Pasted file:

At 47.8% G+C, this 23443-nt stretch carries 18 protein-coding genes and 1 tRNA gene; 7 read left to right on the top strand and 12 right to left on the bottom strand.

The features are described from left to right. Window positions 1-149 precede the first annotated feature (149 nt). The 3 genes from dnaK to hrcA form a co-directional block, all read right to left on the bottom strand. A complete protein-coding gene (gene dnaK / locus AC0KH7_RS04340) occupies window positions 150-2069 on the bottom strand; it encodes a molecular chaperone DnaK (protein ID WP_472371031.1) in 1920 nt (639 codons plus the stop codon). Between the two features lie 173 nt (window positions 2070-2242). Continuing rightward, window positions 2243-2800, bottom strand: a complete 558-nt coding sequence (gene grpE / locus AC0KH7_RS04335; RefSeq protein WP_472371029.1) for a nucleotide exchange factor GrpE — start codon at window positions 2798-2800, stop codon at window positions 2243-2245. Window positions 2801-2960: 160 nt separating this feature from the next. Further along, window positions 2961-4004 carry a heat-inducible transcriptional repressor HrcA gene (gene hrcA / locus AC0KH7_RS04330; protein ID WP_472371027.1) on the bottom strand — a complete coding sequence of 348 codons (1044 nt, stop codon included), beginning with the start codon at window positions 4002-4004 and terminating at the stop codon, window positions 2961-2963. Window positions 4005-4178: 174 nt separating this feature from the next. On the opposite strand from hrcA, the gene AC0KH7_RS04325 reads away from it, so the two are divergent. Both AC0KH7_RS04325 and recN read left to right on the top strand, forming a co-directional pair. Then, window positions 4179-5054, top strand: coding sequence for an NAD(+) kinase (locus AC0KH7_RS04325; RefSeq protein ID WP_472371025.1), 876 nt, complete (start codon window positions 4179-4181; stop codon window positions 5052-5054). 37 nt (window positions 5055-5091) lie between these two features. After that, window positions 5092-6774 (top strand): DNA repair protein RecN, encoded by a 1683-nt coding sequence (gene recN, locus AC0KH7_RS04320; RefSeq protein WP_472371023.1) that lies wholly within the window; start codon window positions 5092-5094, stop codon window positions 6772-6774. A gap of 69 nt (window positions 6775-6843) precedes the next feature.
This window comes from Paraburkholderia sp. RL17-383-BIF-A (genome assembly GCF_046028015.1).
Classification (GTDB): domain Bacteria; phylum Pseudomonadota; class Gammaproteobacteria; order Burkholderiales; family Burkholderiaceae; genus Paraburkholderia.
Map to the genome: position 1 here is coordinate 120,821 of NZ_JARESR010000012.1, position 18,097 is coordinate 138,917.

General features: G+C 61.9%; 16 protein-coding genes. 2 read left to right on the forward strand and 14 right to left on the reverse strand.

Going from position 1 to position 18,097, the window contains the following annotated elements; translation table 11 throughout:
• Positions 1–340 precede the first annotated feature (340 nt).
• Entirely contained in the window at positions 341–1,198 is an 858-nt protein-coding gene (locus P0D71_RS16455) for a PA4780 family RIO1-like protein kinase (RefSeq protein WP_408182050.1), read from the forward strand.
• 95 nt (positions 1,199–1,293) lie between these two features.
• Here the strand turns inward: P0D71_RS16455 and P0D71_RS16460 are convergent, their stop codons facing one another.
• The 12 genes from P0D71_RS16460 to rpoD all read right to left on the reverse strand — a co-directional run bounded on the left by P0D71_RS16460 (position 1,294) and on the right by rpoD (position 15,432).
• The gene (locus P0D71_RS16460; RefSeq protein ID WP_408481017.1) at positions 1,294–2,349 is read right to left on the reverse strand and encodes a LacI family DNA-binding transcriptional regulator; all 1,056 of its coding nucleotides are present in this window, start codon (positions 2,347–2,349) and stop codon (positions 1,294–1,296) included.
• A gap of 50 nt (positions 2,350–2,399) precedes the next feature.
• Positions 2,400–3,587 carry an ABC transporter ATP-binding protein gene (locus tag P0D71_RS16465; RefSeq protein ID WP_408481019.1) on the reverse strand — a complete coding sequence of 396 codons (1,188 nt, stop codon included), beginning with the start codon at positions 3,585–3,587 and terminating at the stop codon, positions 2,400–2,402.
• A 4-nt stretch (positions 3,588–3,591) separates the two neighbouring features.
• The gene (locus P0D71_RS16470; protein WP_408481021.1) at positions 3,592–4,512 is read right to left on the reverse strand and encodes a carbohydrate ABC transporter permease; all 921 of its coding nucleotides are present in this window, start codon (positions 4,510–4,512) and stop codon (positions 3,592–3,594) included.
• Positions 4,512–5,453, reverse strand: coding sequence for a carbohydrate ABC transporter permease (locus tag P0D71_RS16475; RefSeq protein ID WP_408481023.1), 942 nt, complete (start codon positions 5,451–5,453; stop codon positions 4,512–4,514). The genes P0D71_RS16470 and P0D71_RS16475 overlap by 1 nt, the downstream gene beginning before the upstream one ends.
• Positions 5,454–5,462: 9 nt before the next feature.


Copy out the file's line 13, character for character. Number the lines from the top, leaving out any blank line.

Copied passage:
• The gene (locus P0D71_RS16460; RefSeq protein ID WP_408481017.1) at positions 1,294–2,349 is read right to left on the reverse strand and encodes a LacI family DNA-binding transcriptional regulator; all 1,056 of its coding nucleotides are present in this window, start codon (positions 2,347–2,349) and stop codon (positions 1,294–1,296) included.